NFB Online!

The National Film Board finally went online today. Canadian classics like The Log Driver’s Waltz, The Cat Came Back, and Neighbours are now in reach of the people they were created for, Canadians! (you other folks from around the world are welcome too).

They’ve included links to various social networking bookmark sites and enabled embedding. Here’s a 2008 movie by Murray Siple, Cart of Darkness, about “a group of homeless men in North Vancouver who’ve married their love of shopping-cart racing with their business of bottle picking.” (NSFW for language).

They still have some kinks to work out, like the embed code linked to the wrong video and it isn’t standards compliant by default (nobody else does that yet either) — but in general it looks like they’re on the right track.

Late Bloomers

Malcolm Gladwell’s new article Late Bloomers is up at the New Yorker.

Genius, in the popular conception, is inextricably tied up with precocity—doing something truly creative, we’re inclined to think, requires the freshness and exuberance and energy of youth. Orson Welles made his masterpiece, “Citizen Kane,” at twenty-five. Herman Melville wrote a book a year through his late twenties, culminating, at age thirty-two, with “Moby-Dick.” Mozart wrote his breakthrough Piano Concerto No. 9 in E-Flat-Major at the age of twenty-one. In some creative forms, like lyric poetry, the importance of precocity has hardened into an iron law.

Are you still a genius if it’s only later in life that you do anything truly brilliant?

Gladwell discusses the article in a podcast and will be answering reader questions about it later in the week.

Dave Weinberger’s Everything is Miscellaneous

If you’ve got an hour to spend, this Google Tech Talk by David Weinberger is worth a listen. In it he explains how the breakdown of categorization designed for physical objects when applied to digital or abstract objects (such as thoughts) can be overcome through new kinds of categorization—ie. tagging.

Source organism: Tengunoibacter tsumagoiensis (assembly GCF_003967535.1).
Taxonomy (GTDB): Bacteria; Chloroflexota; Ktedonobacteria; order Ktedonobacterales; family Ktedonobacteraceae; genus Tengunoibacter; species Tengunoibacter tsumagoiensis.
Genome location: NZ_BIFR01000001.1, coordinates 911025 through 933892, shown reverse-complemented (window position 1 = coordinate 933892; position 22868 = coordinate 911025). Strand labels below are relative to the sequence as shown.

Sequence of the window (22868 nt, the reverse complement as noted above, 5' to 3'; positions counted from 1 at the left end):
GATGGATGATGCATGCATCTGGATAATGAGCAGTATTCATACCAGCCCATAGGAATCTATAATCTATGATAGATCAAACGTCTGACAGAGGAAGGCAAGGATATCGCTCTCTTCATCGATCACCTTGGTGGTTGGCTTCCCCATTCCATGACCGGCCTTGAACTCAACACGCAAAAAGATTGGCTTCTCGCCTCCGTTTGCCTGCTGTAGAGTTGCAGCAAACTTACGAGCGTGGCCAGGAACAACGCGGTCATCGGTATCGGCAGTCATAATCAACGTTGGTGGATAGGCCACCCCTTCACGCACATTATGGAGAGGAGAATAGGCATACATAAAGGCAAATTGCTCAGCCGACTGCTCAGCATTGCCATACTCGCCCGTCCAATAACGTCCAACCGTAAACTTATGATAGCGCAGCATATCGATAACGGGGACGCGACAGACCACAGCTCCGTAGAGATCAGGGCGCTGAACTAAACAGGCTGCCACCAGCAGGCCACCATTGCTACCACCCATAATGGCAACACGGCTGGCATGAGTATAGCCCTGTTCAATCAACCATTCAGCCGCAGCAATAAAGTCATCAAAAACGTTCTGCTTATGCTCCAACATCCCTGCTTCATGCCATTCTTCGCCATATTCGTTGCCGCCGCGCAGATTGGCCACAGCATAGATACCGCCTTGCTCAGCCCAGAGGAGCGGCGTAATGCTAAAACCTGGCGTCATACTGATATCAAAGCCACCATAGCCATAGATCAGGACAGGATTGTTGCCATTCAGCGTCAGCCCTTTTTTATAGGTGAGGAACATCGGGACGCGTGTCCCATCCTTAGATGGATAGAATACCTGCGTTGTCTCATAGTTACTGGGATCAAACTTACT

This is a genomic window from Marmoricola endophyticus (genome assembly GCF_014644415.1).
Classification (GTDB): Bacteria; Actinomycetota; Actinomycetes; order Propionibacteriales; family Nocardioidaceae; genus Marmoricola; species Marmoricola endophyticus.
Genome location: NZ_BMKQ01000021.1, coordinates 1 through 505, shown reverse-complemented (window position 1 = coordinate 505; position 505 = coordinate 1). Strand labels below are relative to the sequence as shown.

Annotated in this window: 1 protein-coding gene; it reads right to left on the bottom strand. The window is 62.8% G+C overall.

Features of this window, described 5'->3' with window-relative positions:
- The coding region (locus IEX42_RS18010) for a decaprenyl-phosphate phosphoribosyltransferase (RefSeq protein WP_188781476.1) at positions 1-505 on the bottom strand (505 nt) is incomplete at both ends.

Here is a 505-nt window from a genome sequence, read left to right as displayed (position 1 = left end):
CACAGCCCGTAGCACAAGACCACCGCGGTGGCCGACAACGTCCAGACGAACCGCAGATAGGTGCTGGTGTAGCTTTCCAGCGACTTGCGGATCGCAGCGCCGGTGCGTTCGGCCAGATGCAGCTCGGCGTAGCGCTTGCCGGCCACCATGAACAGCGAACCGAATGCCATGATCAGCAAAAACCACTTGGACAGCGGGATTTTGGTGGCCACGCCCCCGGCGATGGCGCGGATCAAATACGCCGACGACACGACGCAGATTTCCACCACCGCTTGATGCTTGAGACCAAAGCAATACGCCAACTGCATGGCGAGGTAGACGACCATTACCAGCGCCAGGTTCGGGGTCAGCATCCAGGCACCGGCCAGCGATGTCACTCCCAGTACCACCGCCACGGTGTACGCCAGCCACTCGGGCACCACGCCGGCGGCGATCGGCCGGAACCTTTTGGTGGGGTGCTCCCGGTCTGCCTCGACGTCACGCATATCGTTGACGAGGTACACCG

The Hippies

I just finished watching “The Hippies”, a made for TV documentary about the Hippie culture of the 60’s and 70’s that aired on the History Channel. Though flawed with its overarching, borderline ridiculous right-wing condemnations of hippie culture, it offers a fascinating glimpse at the drug-fueled, youth-driven counterculture of the era.

Too much time, unfortunately, is wasted on sensationalist, irrelevant side-stories and not enough is spent on the substantive contributions of the hippie aesthetic to the culture at large. There are also a few glaring historical accuracies; for example, one could easily conclude from the film that the Vietnam War ended after 1969 — which would certainly come as a surprise to the soldiers who served there from 1970-1973. But at least the film, at its end, correctly, if only briefly, touches upon some of the many lasting contributions of the hippie ethos to the culture at large; these include the consciousness movement, the environmental movement, and the computer/technological revolution which led to the democratization of information by the Internet.

[The Hippies – Google Video]

The mention of famed “satanist” Aleister Crowley caught my ear, especially when the narrator explained how his image was “featured” on the cover of The Beatles Sgt. Pepper’s Lonely Hearts Club Band album. Truth be told, Crowley is merely one of the 85 people and objects featured on the cover.

The commentary also claims Sgt. Pepper’s was “the greatest masterpiece of the psychedelic era”. As any Beatles fan will tell you Sgt Pepper’s was Paul’s baby and while Lennon’s Lucy in the Sky with Diamonds* or George’s Within You Without You have that psychedelic sound, Paul didn’t embrace the drug scene in the same way that the others did and while it may truly be a masterpiece of musical genius, I’d venture to say that later albums like Magical Mystery Tour are more psychedelic.

*Fun fact: Lennon always denied Lucy in the Sky with Diamonds was about LSD despite rumours to the contrary.